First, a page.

for students with disabilities, support services for parent students, promotion of volunteering
and active solidarity, financial support for students from low income backgrounds, strategies
to ensure access to the university for disadvantaged students, training programmes in
inclusion) suggests that the culture of diversity could be spreading over Europe.
Likewise, the Tuning project [
], which is also rolled out in Latin America, considers a
paradigm focused on students and highlights the celebration of diversity as a generic competence.
In Latin American countries, civil society organizations have played an important role in
promoting public policies on inclusive education in higher education. Groups and sectors of the
original population that have historically been excluded and marginalized from education
systems have organized themselves into movements (black movements, landless peasants,
indigenous communities) to claim diversity as an expression of humanity and to fight for changes in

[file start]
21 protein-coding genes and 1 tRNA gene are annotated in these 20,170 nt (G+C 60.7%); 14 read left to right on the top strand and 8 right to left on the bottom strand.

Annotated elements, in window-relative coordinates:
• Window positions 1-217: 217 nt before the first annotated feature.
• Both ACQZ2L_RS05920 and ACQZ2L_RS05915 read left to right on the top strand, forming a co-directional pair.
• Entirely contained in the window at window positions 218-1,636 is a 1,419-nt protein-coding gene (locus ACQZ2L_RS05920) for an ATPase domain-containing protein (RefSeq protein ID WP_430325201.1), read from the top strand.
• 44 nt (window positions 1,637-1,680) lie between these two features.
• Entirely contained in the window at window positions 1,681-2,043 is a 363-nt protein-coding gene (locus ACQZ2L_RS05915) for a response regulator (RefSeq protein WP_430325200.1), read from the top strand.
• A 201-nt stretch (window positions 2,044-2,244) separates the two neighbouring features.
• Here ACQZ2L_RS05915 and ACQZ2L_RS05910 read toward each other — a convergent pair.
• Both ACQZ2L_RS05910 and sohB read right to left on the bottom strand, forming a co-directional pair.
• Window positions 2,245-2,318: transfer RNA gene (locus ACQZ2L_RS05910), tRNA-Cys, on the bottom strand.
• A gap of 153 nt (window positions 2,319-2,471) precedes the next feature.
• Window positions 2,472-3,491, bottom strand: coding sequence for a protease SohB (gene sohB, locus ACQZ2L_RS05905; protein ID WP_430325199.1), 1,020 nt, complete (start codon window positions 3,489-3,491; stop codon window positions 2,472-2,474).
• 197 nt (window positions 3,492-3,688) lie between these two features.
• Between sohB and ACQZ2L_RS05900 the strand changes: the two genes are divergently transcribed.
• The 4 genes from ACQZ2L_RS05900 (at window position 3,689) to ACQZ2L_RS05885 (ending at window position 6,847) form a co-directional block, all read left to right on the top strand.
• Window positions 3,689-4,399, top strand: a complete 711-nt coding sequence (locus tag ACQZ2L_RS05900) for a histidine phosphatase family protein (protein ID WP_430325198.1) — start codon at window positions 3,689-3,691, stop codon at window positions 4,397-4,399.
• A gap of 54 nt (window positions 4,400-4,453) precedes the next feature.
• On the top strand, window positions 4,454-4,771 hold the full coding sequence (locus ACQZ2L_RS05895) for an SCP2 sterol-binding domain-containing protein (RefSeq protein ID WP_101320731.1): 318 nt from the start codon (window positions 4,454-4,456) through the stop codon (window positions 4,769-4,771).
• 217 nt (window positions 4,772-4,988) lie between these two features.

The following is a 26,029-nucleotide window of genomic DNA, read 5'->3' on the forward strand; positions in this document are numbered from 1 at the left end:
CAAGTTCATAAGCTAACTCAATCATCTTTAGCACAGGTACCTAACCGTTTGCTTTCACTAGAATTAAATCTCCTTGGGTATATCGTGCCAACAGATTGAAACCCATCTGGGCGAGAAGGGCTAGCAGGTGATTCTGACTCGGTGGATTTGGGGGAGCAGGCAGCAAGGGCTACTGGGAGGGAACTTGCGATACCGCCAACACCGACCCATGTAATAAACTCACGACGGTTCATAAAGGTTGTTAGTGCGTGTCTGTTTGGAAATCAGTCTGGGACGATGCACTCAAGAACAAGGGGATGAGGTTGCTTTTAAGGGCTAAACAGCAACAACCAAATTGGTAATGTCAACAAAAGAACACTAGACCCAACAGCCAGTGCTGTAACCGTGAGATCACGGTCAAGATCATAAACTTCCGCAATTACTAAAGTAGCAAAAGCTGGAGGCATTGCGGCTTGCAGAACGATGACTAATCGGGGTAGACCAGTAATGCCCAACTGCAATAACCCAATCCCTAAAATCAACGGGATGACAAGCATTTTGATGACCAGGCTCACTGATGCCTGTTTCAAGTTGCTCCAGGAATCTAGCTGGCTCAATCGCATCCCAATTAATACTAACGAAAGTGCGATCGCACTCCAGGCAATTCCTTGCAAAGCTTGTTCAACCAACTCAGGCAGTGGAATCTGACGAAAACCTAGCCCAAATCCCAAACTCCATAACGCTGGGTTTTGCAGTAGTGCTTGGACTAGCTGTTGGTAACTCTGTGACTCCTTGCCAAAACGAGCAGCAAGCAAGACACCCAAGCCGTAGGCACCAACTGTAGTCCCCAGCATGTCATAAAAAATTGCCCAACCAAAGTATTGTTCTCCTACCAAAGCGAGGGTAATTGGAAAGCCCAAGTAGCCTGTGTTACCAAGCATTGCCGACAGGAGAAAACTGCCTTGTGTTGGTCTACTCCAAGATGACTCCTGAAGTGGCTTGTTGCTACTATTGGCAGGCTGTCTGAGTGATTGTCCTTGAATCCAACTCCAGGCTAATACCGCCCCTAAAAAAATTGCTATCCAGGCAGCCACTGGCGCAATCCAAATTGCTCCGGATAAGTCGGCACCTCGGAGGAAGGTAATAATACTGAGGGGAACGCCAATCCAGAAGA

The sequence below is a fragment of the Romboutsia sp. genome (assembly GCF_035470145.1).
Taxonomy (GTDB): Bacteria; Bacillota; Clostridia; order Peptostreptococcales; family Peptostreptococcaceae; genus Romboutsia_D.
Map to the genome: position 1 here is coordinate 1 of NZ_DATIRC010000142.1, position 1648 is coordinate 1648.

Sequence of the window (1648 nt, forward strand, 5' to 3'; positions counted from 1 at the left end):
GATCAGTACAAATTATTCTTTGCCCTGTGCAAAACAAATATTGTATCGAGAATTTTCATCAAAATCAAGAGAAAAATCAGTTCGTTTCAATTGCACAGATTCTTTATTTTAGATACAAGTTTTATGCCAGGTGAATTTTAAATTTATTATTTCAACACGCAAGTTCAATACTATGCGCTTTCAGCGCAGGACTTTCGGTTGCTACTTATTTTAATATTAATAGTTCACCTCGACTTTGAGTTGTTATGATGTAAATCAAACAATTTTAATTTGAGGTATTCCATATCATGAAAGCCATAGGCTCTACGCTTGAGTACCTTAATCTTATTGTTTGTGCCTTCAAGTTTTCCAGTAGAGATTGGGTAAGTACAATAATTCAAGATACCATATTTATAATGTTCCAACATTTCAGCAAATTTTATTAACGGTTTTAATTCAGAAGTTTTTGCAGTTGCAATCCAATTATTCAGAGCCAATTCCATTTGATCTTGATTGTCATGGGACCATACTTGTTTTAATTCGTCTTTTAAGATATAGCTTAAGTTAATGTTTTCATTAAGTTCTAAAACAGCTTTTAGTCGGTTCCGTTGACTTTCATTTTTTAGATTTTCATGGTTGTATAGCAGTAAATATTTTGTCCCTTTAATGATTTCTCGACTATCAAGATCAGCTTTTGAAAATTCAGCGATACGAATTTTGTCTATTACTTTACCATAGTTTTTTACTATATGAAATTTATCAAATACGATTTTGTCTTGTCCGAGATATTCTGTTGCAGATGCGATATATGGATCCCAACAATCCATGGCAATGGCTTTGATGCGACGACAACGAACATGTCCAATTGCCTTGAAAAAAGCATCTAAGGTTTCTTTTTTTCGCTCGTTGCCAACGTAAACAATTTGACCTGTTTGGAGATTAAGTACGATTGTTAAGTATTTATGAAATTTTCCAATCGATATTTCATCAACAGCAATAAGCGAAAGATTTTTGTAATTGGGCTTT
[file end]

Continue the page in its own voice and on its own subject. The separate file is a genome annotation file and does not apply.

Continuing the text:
social models and models of inclusion and equity in higher education [
]. Public policies
2 / 19
have also been influenced by regional agreements. Specifically, the Declaration of the III
Regional Conference on Higher Education for Latin America and the Caribbean held in 2018
assumed as a specific objective to ensure an inclusive, equitable and quality education. The
historical, social and political diversity of national contexts has led to different initiatives in each
country for the promotion of diversity. It must be also pointed that networks of institutions
and students interested in the progressive consolidation of an inclusive higher education both
in national areas (Colombian Network of Institutions of Higher Education for Disability or
the Interuniversity Commission on Disability and Human Rights of Argentina, among others)
and at a Latin American level (Latin American and Caribbean Interuniversity Network on
Disability and Human Rights) have been created, making possible the opening of spaces for
participation, research, exchange and dissemination of knowledge and inclusion practices [